Impure Cinema: Intermedial and Intercultural Approaches to Film. Edited by Lucia Nagib and Anne Jerslev (London: I.B. Tauris, 2014).
This edited collection features a diverse selection of chapters that each engage in some way with Andre Bazin’s provocative essay ‘Pour un cinema impur: defense de l’adaptation’ (1951), which was later translated as ‘In Defence of Mixed Cinema’ (1967). Lee Broughton’s chapter titled ‘Captain Swing the Fearless: A Turkish Film Adaptation of an Italian Western Comic Strip’ examines director Tunc Basaran’s determined efforts to bring the adventures of a popular Italian comic strip character, Il Comandante Mark, to Turkey’s cinema screens at the turn of the 1970s.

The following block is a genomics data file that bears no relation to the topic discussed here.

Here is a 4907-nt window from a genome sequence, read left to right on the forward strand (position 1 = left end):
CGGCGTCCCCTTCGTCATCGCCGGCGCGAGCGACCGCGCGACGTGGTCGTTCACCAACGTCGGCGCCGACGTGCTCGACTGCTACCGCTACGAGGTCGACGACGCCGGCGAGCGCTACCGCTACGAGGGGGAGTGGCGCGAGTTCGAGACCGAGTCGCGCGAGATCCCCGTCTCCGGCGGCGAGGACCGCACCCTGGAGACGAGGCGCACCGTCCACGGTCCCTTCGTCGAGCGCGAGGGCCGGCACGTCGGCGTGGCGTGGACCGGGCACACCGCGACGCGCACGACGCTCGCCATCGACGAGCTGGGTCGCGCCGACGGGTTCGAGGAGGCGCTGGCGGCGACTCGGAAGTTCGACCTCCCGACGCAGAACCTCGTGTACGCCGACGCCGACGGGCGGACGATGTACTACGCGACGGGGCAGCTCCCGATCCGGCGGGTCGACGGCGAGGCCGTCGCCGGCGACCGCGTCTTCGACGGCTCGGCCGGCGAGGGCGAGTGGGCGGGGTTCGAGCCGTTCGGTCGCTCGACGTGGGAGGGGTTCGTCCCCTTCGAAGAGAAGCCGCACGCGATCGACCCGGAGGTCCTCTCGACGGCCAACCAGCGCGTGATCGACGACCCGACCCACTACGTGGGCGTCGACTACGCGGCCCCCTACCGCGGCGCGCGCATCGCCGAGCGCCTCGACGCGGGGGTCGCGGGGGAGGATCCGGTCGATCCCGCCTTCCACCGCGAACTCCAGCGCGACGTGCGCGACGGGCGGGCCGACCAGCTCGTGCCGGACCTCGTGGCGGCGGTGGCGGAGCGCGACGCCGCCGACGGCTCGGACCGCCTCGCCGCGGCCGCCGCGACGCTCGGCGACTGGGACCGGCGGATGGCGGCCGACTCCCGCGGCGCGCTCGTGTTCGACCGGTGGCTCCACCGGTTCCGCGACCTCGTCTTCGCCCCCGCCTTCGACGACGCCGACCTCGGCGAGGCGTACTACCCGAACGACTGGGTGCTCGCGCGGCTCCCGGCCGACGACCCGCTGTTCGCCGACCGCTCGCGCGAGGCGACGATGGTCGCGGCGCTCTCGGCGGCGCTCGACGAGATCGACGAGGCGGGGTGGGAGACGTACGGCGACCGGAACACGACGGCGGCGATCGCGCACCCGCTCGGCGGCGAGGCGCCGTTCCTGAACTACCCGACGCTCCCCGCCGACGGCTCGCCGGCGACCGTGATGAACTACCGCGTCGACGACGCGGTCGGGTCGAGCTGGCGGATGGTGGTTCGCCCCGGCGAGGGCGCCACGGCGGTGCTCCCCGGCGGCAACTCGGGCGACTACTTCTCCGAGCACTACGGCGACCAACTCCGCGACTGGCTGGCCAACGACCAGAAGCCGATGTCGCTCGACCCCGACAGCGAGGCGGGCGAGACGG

Despite being hampered by a low budget, Basaran’s largely faithful approach to adaptation resulted in Korkusuz Kaptan Swing (Turkey, 1971) becoming one of Turkish popular cinema’s most striking and best-loved films. Basaran’s points of reference for this American Revolutionary War set film were the imaginings of Italian comic strip writers (the EsseGesse collective) rather than American history books or Hollywood films. As a result, Korkusuz Kaptan Swing is an American War of Independence film that remains quite unlike any that preceded it.